England, mid seventeenth century. When young Sarah finds out that innkeeper Amos Jennings is not her father, she feels uncertain and scared. Her problems grow bigger when she starts a job as housekeeper and gets involved with two men who both want her love: the earl of Linfield, and his younger brother Richard. To escape these problems, Sarah takes off to London to begin a new life as actress at His Majesty’s Theatre.
Richard cannot forget the young woman her met at his brother’s. He is determined to find Sarah and make her his own--even his wife, despite what his family thinks of it. But love never comes easy. Richard and Sarah will have to face many a storm--even the Great Fire of London--before they can become one.
Guest Post From Author
I don’t really have a favourite film which is set in 17th century England. There was a tv series though, from the BBC, which dealt with the Civil War. I don’t recall the title, as I could only see an episode from time to time. Remember, I’m talking about the 1970’s. We only had antenna’s on our roof in those days, and we could only pick up the BBC when the wind sat right. Now we have digital TV anywhere and we receive broadcasts from the wide world.
As far as I remember, this series was about a daughter from a royalist family who falls in love with a roundhead officer. It also told about the problems this caused as befriended families found themselves at opposite sides…
Not so long ago, the BBC showed another series about King Charles the Second, recalling his life from the day he watches his father’s execution until his death in 1685. It was in four parts and I found it rather good.
But talking about films that had an influence on my writing, then there is only one I really favour: The Three Musketeers. Ever since I was a little child, I loved the romance and action in this film (and of course I had also read the book more than once). I could imagine d’Artagnan coming to my rescue (and I would be a queen, naturally) and being my gallant hero.
Alexander Dumas has written more than one novel that captured my interest, and he has been a great influence on my writing. Growing up, I realized I could also write a story which contained elements of romance, adventure, action and suspense such as The Three Musketeers. All of my novels have those ingredients, I think, and I will continue to write stories in this epic manner. It is my style of writing – I know I could not do a simple romance, or a clever thriller.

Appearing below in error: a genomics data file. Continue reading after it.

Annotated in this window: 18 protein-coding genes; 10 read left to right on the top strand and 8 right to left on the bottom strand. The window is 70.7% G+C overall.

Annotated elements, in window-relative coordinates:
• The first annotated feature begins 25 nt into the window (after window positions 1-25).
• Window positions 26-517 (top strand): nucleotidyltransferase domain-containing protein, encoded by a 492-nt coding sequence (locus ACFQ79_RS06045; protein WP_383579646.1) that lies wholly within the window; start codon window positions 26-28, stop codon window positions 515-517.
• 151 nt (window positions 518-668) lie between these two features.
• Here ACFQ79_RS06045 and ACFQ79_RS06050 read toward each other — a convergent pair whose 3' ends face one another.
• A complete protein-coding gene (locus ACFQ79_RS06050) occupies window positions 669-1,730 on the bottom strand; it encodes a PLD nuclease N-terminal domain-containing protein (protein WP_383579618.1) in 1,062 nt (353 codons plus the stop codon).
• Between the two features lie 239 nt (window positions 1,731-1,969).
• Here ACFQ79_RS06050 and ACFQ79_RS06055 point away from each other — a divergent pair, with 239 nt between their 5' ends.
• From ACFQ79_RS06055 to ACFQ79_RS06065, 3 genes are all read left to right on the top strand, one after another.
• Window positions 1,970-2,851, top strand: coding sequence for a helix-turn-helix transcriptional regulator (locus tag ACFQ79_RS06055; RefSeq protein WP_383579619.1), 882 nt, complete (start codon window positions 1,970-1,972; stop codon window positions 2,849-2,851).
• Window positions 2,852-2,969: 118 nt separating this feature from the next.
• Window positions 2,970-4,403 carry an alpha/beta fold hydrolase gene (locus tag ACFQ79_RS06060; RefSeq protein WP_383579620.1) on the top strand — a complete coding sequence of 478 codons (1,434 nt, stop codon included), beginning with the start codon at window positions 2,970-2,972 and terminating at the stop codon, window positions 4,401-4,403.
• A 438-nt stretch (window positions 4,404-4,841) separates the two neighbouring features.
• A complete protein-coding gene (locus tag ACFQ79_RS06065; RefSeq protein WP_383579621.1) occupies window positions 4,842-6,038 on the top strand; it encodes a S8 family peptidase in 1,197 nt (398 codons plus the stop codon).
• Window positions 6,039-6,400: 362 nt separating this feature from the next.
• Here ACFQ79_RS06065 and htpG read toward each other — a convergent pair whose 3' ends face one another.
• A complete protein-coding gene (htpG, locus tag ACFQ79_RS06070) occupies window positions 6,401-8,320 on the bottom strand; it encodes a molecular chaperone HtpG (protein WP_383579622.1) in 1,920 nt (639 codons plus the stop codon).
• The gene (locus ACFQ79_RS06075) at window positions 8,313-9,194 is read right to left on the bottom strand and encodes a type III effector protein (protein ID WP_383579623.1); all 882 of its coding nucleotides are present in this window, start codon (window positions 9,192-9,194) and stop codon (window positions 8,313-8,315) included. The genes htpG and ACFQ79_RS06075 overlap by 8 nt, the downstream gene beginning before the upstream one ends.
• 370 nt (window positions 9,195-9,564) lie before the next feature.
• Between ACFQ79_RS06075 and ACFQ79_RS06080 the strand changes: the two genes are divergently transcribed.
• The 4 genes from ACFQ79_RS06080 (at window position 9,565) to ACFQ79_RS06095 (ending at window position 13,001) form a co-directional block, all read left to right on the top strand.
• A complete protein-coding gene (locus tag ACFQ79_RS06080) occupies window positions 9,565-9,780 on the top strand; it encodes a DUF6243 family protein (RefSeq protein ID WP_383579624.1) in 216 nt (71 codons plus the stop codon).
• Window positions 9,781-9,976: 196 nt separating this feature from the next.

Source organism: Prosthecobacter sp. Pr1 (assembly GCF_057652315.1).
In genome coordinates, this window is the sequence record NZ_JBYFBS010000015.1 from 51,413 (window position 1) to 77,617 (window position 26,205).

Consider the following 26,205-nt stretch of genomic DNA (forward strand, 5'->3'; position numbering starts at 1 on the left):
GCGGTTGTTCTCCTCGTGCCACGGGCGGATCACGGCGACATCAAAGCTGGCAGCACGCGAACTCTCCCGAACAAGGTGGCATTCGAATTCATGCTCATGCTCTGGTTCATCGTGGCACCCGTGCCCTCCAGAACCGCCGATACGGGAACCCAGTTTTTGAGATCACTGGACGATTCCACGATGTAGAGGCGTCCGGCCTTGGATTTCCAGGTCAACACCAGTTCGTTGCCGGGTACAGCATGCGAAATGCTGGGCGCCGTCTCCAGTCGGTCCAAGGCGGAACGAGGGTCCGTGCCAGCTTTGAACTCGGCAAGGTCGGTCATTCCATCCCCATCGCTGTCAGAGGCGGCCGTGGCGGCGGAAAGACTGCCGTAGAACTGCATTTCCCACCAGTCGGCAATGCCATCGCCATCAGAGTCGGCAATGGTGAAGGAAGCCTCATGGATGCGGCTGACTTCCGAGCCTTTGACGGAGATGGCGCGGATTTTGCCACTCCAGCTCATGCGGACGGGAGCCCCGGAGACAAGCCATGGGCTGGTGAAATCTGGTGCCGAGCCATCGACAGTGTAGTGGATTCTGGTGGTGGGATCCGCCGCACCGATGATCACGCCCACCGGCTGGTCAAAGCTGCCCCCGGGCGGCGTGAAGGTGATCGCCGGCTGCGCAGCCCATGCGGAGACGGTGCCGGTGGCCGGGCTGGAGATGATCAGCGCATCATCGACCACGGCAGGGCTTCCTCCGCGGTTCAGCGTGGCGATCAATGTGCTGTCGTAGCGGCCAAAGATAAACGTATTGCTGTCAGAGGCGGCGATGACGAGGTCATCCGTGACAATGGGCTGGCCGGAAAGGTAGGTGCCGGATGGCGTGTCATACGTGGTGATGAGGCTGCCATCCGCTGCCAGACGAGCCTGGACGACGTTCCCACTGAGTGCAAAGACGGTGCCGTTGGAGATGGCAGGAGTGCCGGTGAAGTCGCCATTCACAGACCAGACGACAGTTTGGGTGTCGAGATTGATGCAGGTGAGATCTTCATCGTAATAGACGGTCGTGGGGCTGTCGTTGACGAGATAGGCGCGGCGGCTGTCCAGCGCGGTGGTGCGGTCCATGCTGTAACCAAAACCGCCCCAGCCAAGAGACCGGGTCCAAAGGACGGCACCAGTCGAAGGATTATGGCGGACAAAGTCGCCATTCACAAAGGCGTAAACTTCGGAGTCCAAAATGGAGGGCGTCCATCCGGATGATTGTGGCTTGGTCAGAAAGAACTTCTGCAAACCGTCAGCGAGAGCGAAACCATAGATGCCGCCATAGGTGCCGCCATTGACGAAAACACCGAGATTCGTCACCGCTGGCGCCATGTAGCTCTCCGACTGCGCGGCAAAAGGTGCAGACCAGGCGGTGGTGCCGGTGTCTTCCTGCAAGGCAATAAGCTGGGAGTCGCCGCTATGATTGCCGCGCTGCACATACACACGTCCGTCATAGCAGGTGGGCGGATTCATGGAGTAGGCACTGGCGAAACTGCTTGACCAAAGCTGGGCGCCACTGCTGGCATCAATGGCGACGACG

I also know that all of my books would be suited to be filmed. There is enough action in them to make them fit for the screen and I can well imagine them in my mind, adding my favourite actors to the roles of say Sarah and Richard from The Gold Crucifix or Margeruerite and Anthony from The Medici Diamonds. Johnny Depp would make a great Cartouche – but I forgot to ask him when I met him a year ago…
Excerpt From The Gold Crucifix
(here we meet King Charles II, who also plays an important role in the plot)
As Hart had predicted the performance went smoothly. When Sarah appeared on the stage, her armpits were wet with transpiration. Nevertheless she said her first lines without the slightest hesitation and then became fully absorbed with her role.
She not once looked into the auditorium and therefore was not aware of the fact that most of the male audience was paying more attention to her than to the actual play.
In the royal box the king and his brother were more attentive than normal. Charles looked more than once at the leading actress, to his brother’s amusement.
“I won’t pretend Shakespeare is my favorite playwright,” the king whispered into James’s ear. “But this Ophelia… She’s a damned good actress and a pretty wench as well. Is she a new acquisition?”
“I don’t know,” James answered.
“Her name is Sarah Davenport,” George Villiers, the Duke of Buckingham, interrupted. The duke was one of the gentlemen in the king’s suit. He also was a frequent visitor of the theatre. “She is one of Hart’s new discoveries and he thinks rather well of her.”
“Davenport? Interesting,” Charles commented
He kept silent for a while, completely forgetting the presence of the others. His thoughts lingered away and a secretive smile curled his mouth.
Oh yes, this could become a special occasion indeed…
- The Author will award two personally autographed print copies of her novel, The Haversham Legacy, to randomly drawn commenters during the tour (open to everyone; this is an international contest!)
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Nickie Fleming was born and raised in the historical town of Dendermonde, Belgium – home of the legendary Horse Bayard.
She read English Literature at the University of Ghent, and got her master’s degree in philology. Since then, she has been working as a high school teacher.
Her interests besides reading and writing are travelling, skiing in winter and enjoying fine food.